A select crew of three spent the day finding and loading sleepers on to the supply train, based on the area around Stanton.
Here is Steve, 'digging in' into the pile. They were almost all of the SHC type, and of mixed quality, some main line quality, some siding.
Here are two being dragged out, with Neil acting as slinger.
As there were quite a few of these 'catchpit sleepers', we became more methodical. We dragged them all out and put them square on the second trackbed, and then Steve could sweep them up and load them on to the Warflat.
Indeed - there were 15 sleepers here, but just look at that forkful - three different types in one load.
We loaded them all up, but they will need further sorting at Childswickham to separate the types, and the siding from the main line quality.
We then carried on heading north, finding more 'catchpit sleepers' between Stanton and Laverton.
By the end of the day,we had tidied up this stretch of the trackbed of all the odd sleepers, and found 128 of them for stacking on the train. What a good haul, basically out of nothing!
At the end of the day the train was pushed back up to Childswickham.
The day started with a 'quickie' at Broadway, where the gang wanted to plant the second running in board post and needed some help. This post is our only original, and so being was used as a template to make three replica copies. Two are already up on P2, while the third was planted a few days ago at Broadway.
The post came complete with its own 'ice cream cone' finial, although the replicas had finials specially cast for them. We have one original finial, which was found in the clay at Broadway early on. It almost certainly came off the modesty screen posts on P2, which were bulldozed backwards and it rolled off and into the fence, where it was later re-discovered.
If your GWR project needs finials like these, then get in touch with breva2011 (at) hotmail.co.uk, as we can take castings off our original. Profits go to the GWSR.
Thanks to good peparation beforehand, we already had the 70cm holes in the platform into which the posts were placed.
All we had to do was to lift the posts in, and then check the levels and spacing using a former made by our chippie, which represents the final board. In this way there are no surprises later when the actual board is fitted.
The nearest post is a replica, and has a sheet of plastic over the hole where the finial goes.
After a great deal of rooting around the various containers on site, we finally found the 4 finials we had cast, now almost 4 years ago.
Here John has just removed the sheet of plastic, and is about to fit the replica finial on top.
His smile tells you what a happy occasion we all thought this was. We have had the running in board posts for some 4 years now, but were unable to plant them until now, following the removal of the containers off P1.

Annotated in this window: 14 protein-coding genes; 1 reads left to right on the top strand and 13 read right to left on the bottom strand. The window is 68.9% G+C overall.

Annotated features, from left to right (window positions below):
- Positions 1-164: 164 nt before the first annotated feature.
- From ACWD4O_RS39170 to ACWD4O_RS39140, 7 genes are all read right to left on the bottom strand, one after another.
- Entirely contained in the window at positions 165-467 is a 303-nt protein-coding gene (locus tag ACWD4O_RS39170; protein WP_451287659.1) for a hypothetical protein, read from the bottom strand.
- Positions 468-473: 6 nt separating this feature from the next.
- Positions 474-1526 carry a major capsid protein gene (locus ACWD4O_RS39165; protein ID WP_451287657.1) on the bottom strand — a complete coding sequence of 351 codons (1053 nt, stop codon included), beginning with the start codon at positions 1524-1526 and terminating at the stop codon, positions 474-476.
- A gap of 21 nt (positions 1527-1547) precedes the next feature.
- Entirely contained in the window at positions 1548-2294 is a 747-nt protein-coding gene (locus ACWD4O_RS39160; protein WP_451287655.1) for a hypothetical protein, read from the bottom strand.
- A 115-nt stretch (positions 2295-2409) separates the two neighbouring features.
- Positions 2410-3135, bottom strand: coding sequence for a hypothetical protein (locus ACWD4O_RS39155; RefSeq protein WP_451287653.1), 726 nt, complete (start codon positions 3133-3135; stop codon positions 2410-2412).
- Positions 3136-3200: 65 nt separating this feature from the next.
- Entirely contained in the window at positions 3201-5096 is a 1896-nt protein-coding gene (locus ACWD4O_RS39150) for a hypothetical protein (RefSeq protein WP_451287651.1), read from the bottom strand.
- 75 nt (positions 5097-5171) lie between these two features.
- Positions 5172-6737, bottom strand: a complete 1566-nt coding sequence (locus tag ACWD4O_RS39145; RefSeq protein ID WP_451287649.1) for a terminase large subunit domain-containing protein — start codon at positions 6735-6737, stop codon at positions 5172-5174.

The actual running in board will now be made up, using the cast aluminium replica 12 inch letters that we have sourced.
After the welders had done their job, odd clip needed replacing here and there, and someone has to patrol the last 1000m of CWR to make sure that every sleepers has two clips in it. If not, then the sleeper will be left behind when the tamper comes to lift and tamp the track.
The track now needs 'tweaking', and then the last 400m or so to the northern anchor point has to be ballasted (the first 600m having been done a few days ago).
The DMU is paused at the Little Buckland limit of operations.
Clipping and verification completed, we moved on to the next job, but not without picking up some of the track laying debris, like this cut off piece of rail here.
It was about 4ft long and quite heavy, but many hands make light work here, and it was soon on the back of the Landie for recovery to the Winchcombe scrap pile.
We then moves south to Laverton, where we met the other half of the gang, who were busy extracting the sleepers we found in the brambles on Monday.
Dave P and Rob had certainly found the sleepers, but the brambles fought back fiercely, until we gave them a slasher that we had brought up in the Landie for this very purpose.
The enlarged gang, save for Dave P and Rob, still stacking, then repaired to the Broadway buffer stops. There was much debate about the best pair of fishplates to unite them with the FB rail, and odd combination with the well worn bullhead of the buffer stop.
We had a great deal of trouble with the bolts for the fishplates too. The nuts on them would not turn. Eventually we worked out that we had at least 3 different threads here.
In the picture one nut was stuck on the bolt ex storage. How to get it to turn? We fixed it in a vice of our own making, by jacking it up under a rail. Then the spanner managed to undo it easily enough.
Eventually we got the Cotswolds ones done up, although it would probabaly be an idea to exchange the lifter type plates that we had used on one rail with a plain 95lb pair, which worked well on the Malvern side.
Here is Peter drilling holes for the fish plates in the Malvern side buffer stop.
The Malvern side was slightly easier, as Dave D had gone back to Winchcombe to get a newer supply of bolts.
On the Malvern side the issue was that the stops were a bit too far away from the rail to allow the plates to bolt on, and without Stevie it was quite difficult to move the stops around using just the Duff jacks. We got there in the end.
|Kilroy is watching you...
|The first passenger train from Honybourne rolls into Broadway
We loaded up all the tools, and gave our tired feet a 200m ride back to the site safe. Ahhhhhhhhhh!